Elden Ring’s horror is better because it’s not dark and gloomy

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There were all sorts of questions on players’ minds before the release of Elden Ring about how a Dark Souls experience would translate to an open-world structure. How could Elden Ring capture that fear, the claustrophobia, that punishing atmosphere when players have all that room to escape? Well the answer is because Elden Ring doesn’t need to hide its horror. Elden Ring shows you what’s going to mess you up in the brightest of daylight.

In the medium of film, projects like Midsommar or The Wicker Man have explored how ghastly things can happen during the day. Horror isn’t just about things going bump in the night—terrible happenings are maybe at their worst when shadows can’t shroud them. There is nothing to hide. Ari Aster, director of Midsommar, deliberately wanted the film to feel as if it was a fairytale, a folk story with those traditional horror elements. And Elden Ring explores that same feeling within the realm of gaming.

Leonine Misbegotten

(Image credit: FromSoftware)

Elden Ring loves to show you just how terrible it can be

I’ve spent a fair amount of time in Dark Souls and Bloodborne. In these games, there is very much a feeling of being locked in with monsters. Small corridors, dark rooms, thick, choking smoke surrounding you. Whatever is in this city, this room, this shack, this castle is ready to kill you. It’s waiting for you to look the wrong way, to fall for a trap, to forget to look up before stepping into unknown territory.

But Elden Ring mechanically does almost the opposite. Sprawling fields, wide open spaces, and often ample opportunity for you to see what will crush you before it happens. Not only that but if you do see a horrific monstrous being that intends to crush you, you can occasionally gallop around it without it ever seeing you. Elden Ring loves to show you just how terrible it can be and tells you to run screaming in the opposite direction, and I love that approach.

In Morneing

The horror of Castle Morne, for example, is palpable even before you get there. You’re led south by the clear winding road, crossing a fiercely guarded bridge, and coming across a young blind girl, Irina, with her murdered companions by the road. When you reach the castle, you stare in wonder at the beauty of the cuboid architecture before screaming in fear as a massive magical android fires an arrow the size of a lamp post at you. You’re not welcome here. Something is very wrong.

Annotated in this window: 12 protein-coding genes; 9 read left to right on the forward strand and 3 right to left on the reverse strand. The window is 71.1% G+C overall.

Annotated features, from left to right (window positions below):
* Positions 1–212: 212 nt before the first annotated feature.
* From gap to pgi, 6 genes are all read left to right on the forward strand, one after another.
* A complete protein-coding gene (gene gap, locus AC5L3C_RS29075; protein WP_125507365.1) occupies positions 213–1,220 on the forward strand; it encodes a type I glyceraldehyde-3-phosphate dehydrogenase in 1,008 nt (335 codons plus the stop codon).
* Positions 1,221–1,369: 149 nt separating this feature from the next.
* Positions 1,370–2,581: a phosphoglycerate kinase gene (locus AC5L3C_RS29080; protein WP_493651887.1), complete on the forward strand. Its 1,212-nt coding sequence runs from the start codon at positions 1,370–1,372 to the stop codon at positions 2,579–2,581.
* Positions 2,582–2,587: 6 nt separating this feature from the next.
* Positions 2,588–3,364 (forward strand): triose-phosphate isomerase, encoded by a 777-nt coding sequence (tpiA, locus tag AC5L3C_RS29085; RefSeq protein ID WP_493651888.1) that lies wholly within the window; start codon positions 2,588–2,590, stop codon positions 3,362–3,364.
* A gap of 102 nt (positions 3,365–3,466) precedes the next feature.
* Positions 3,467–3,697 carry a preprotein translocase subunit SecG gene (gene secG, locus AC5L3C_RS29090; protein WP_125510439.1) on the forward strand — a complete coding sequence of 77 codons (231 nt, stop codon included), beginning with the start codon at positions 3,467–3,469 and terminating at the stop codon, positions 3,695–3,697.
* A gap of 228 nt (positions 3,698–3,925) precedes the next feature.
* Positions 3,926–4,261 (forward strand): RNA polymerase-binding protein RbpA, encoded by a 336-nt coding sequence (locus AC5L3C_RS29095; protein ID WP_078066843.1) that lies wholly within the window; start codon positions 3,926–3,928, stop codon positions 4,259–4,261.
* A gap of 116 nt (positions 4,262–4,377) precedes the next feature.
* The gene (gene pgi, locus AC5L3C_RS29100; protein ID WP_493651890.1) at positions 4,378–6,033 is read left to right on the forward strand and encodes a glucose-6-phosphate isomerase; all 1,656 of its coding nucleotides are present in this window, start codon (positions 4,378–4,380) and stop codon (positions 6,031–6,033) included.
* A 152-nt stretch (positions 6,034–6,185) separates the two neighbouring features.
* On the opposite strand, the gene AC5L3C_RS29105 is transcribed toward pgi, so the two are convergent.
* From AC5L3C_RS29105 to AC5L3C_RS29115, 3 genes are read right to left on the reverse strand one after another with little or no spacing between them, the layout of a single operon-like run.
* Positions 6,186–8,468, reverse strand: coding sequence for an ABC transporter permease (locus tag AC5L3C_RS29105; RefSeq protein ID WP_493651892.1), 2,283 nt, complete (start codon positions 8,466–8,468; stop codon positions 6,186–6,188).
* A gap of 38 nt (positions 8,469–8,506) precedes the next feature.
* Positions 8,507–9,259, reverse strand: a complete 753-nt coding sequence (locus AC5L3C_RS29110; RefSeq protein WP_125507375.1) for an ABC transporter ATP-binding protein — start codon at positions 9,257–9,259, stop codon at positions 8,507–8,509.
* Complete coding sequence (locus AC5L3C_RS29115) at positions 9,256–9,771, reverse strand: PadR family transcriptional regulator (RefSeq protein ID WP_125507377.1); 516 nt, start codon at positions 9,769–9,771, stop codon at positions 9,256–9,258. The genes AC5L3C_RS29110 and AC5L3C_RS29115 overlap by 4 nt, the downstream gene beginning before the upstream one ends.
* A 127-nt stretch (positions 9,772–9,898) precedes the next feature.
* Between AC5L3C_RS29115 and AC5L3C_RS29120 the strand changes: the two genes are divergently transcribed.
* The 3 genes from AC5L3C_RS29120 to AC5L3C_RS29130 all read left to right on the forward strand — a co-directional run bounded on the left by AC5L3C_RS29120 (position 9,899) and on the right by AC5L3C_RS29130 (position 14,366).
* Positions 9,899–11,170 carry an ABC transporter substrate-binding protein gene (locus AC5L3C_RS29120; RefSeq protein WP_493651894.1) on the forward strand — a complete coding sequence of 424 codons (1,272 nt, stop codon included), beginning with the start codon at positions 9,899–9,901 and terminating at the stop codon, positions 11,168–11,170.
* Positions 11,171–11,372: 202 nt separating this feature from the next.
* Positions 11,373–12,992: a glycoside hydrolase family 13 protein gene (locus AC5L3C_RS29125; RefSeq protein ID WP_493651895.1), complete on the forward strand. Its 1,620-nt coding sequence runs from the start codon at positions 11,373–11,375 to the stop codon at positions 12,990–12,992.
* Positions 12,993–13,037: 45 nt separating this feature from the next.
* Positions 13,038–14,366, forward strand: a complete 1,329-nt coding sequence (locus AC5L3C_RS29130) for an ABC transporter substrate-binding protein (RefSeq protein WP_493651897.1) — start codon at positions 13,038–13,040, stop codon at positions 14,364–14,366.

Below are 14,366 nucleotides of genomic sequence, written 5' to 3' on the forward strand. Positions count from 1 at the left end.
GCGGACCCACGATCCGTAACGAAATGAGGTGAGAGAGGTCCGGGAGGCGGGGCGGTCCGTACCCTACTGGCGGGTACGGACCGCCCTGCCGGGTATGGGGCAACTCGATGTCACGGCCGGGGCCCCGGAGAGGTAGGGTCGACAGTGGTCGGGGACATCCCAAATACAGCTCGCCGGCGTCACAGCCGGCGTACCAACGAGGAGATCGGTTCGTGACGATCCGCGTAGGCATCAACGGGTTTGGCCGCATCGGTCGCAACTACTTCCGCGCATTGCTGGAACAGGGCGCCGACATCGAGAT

Stepping into the castle and coming up that lift into the main courtyard is hair-raising. Irina’s eyes couldn’t see how awful the rebellion was. She couldn’t warn you of the horror of the piled bodies, the sickly amalgamation of the misbegotten, or the corpses hanged in abundance from the rafters. Even though these bodies are of soldiers whose remnants have attacked you a dozen times already, you’re repelled. This was a slaughter of hundreds. It’s ghastly. And all that fear is achieved without the small corridors and choking smog of Elden Ring’s predecessors. Nothing is hidden from you. It’s just awful ramifications in an open air amphitheatre.

FromSoftware manages this time and time again. Elden Ring’s open structure grants the studio lots of real estate to express the corruption of the Lands Between, and the relationship between its many zones. In Caelid, you can smell the earth and bodies rotting beneath you as you ride across the land. Life has never looked more dire than when it’s this colourful and bright. It’s as clear as day.

Elden Ring Roderika character sitting in building.

(Image credit: Tyler C. / FromSoftware)

The horror of Elden Ring perverts these common expectations